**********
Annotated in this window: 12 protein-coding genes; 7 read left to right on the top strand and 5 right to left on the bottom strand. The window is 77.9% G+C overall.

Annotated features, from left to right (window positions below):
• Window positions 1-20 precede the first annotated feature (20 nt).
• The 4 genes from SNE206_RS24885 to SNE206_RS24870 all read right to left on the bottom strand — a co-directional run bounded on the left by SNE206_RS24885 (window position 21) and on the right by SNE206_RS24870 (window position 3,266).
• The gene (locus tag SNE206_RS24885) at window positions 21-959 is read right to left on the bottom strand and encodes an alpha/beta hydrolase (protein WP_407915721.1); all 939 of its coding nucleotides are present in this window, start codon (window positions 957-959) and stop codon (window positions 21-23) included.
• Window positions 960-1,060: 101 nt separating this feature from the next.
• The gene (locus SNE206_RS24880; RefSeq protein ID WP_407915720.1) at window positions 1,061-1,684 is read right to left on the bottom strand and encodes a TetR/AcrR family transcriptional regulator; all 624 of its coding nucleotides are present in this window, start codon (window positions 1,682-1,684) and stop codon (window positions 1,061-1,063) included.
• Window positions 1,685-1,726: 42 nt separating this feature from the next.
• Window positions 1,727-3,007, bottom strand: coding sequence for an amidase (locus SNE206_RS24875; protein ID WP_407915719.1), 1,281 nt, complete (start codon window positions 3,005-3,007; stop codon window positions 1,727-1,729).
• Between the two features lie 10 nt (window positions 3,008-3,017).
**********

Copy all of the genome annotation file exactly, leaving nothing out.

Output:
Annotated in this window: 12 protein-coding genes; 7 read left to right on the top strand and 5 right to left on the bottom strand. The window is 77.9% G+C overall.

Annotated features, from left to right (window positions below):
• Window positions 1-20 precede the first annotated feature (20 nt).
• The 4 genes from SNE206_RS24885 to SNE206_RS24870 all read right to left on the bottom strand — a co-directional run bounded on the left by SNE206_RS24885 (window position 21) and on the right by SNE206_RS24870 (window position 3,266).
• The gene (locus tag SNE206_RS24885) at window positions 21-959 is read right to left on the bottom strand and encodes an alpha/beta hydrolase (protein WP_407915721.1); all 939 of its coding nucleotides are present in this window, start codon (window positions 957-959) and stop codon (window positions 21-23) included.
• Window positions 960-1,060: 101 nt separating this feature from the next.
• The gene (locus SNE206_RS24880; RefSeq protein ID WP_407915720.1) at window positions 1,061-1,684 is read right to left on the bottom strand and encodes a TetR/AcrR family transcriptional regulator; all 624 of its coding nucleotides are present in this window, start codon (window positions 1,682-1,684) and stop codon (window positions 1,061-1,063) included.
• Window positions 1,685-1,726: 42 nt separating this feature from the next.
• Window positions 1,727-3,007, bottom strand: coding sequence for an amidase (locus SNE206_RS24875; protein ID WP_407915719.1), 1,281 nt, complete (start codon window positions 3,005-3,007; stop codon window positions 1,727-1,729).
• Between the two features lie 10 nt (window positions 3,008-3,017).